6 Albany movement, 1961 Started by local activists King agrees to come and advice them, and ends up getting arrested After a year of activism with little change, the movement fizzles out The defeat is magnified in the national media From this point on, King seeks to focus solely on activism planned by himself and his partners in the Southern Christian Leadership Conference Martin Luther King Jr.

7 Birmingham movement, 1963 King and the SCLC plan to call national attention to the segregation laws in Birmingham, Alabama by focusing on desegregating public stores, schools and city employment They organize sit-ins, boycotts, rallies, and protest marches Bull Connor, the Commissioner of Public Safety and vehement racist, orders the use of police dogs and fire hoses to disperse protestors The resulting images of the police tactics in Birmingham draw national, and international, attention and create sympathy for the Civil Rights Movement Eventually, the City’s administrators agree to some changes to their segregation laws More than anything, the Birmingham movement solidifies King’s and the SCLC’s status as national players in the Civil Rights Movement President Kennedy begins a push for what would become the Civil Rights Act of 1964 Martin Luther King Jr.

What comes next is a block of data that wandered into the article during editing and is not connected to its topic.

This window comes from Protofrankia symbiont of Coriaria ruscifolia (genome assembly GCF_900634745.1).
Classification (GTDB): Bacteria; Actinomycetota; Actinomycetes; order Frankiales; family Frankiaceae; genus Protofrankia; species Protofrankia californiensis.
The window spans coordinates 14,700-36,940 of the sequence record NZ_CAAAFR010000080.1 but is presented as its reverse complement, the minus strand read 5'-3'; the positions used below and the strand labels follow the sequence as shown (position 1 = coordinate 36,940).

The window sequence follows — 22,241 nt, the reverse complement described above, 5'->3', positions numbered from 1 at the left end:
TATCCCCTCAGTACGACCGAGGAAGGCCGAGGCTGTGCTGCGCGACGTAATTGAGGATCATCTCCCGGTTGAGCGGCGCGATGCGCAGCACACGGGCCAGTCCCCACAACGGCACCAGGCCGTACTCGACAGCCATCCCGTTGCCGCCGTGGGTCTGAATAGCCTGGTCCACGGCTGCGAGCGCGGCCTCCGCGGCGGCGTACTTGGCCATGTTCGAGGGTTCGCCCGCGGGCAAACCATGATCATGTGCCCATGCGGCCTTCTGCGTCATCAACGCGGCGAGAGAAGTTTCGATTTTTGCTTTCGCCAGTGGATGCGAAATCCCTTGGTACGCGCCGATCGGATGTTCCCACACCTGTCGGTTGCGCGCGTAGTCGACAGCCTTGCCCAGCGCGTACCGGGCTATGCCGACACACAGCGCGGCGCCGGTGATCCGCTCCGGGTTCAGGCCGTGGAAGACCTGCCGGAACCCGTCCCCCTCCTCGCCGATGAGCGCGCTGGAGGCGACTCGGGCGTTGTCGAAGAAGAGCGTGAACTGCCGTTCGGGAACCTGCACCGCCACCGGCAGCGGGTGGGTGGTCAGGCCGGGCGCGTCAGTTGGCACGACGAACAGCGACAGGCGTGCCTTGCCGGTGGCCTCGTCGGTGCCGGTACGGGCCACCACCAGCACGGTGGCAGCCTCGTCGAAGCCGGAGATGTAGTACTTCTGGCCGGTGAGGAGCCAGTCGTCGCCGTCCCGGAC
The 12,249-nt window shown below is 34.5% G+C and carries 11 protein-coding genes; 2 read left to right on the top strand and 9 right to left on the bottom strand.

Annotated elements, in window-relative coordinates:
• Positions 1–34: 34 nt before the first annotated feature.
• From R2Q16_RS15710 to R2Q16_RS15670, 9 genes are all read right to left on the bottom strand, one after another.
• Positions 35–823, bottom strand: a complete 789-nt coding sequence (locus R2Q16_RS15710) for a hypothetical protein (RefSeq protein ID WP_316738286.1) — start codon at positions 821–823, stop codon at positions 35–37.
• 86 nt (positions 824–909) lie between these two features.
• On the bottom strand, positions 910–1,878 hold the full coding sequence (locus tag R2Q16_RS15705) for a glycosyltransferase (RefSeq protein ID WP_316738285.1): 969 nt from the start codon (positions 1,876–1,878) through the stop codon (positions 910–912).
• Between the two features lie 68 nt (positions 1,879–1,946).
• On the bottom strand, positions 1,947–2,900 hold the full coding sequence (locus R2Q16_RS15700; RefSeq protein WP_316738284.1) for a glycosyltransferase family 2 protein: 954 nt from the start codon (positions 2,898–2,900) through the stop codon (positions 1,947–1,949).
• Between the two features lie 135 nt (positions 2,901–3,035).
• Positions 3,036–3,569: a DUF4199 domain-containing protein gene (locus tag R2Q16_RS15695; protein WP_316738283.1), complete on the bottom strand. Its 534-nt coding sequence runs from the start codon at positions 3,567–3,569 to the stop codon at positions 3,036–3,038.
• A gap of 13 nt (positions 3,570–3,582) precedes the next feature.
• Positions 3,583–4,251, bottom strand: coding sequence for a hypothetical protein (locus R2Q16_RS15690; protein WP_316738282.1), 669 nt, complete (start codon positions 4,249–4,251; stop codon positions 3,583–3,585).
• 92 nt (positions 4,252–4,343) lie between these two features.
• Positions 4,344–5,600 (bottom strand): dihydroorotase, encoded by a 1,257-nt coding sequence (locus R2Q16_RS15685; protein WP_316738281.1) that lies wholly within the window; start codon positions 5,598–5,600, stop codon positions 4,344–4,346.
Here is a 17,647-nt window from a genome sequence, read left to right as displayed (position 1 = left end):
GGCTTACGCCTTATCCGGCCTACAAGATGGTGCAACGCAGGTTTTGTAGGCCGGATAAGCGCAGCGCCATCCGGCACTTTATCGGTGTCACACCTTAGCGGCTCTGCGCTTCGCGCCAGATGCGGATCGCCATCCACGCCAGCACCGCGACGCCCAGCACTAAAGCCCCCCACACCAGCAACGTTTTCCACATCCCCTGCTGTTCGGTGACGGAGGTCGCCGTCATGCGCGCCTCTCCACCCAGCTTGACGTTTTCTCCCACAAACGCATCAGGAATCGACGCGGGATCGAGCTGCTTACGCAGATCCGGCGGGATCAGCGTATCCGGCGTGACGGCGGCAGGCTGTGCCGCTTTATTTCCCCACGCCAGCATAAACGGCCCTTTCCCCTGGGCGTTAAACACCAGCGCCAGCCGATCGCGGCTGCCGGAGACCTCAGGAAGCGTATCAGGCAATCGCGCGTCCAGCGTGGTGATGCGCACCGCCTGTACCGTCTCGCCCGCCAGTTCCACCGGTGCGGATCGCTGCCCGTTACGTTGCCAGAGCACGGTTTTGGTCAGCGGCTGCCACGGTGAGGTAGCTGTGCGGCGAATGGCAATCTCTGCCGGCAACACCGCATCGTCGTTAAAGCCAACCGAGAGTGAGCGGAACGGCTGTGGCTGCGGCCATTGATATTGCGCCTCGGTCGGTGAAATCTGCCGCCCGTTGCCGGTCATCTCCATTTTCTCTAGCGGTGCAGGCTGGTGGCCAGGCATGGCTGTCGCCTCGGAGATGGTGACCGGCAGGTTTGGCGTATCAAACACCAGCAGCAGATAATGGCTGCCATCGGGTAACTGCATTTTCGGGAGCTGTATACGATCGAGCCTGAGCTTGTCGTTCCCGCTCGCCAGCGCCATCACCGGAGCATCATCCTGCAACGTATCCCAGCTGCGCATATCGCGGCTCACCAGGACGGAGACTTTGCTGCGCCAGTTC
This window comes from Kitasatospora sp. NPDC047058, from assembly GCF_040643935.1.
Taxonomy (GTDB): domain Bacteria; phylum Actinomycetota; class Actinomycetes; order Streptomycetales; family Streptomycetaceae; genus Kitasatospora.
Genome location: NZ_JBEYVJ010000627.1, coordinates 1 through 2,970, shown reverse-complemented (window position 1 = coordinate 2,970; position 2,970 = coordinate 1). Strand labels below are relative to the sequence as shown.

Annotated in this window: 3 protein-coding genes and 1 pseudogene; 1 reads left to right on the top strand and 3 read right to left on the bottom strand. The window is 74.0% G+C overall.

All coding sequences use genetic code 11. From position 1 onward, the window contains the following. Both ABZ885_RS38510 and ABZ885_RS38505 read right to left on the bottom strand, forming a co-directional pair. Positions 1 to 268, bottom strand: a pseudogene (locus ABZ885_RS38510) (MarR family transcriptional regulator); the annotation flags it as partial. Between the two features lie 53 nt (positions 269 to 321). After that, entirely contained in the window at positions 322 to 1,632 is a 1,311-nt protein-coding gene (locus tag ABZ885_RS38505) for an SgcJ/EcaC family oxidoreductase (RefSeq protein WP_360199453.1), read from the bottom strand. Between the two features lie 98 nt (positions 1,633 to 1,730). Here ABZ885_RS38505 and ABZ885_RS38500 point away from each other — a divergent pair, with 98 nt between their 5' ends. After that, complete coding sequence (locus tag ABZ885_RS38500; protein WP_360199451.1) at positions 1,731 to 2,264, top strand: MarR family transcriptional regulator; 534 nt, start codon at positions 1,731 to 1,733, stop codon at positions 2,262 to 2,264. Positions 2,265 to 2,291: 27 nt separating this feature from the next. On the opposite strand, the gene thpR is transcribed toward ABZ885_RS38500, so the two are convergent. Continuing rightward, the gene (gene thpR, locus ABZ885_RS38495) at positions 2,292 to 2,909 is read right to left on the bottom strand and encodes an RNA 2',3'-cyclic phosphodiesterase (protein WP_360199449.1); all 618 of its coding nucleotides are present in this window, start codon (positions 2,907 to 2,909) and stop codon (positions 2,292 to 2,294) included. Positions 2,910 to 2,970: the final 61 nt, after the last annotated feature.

8 March on Washington for Jobs and Freedom, 1963 King, Roy Wilkins, Whitney Young, A. Philip Randolph, John Lewis and James L. Farmer Jr. organize a mass rally and march in Washington D.C. Hoping to unite their respective activist groups, they plan a massive show of force Approximately 200,000 to 300,000 supporters arrive and listen to speeches on the National Mall King’s “I Have A Dream” speech is delivered Martin Luther King Jr.

9 Selma to Montgomery marches, 1965 Protestors attempted 3 times to march from Selma to Montgomery, Alabama to draw attention to lack of voting rights for blacks The first march was turned away by police with clubs and tear gas The second ended the same way The third march was successful with the protection of 2,000 U.S. Army soldiers and 1,900 members of the National Guard under Federal command Again the images of nonviolent protestors being beaten by police make waves in the national media The concept that the South was trying to protect its cultural heritages has now changed to that of obvious discrimination against non-whites Martin Luther King Jr.

10 Born Malcolm Little His father, Earl Little, was a Baptist lay speaker who advocated black pride Following his father’s suspicious death, Malcom X grew increasingly angry towards whites After being told by a junior high school teacher that Malcolm’s desire to be a lawyer was ”no realistic goal for a nigger,” he drops out of school In prison for robberies, he converts to Islam and begins following the Nation of Islam, whose beliefs espoused black self-reliance and a rejection of white domination at all costs He also changes his name to Malcolm X, where “’X’ replaced the white slavemaster name of 'Little' which some blue-eyed devil named Little had imposed upon my paternal forebears” Malcolm X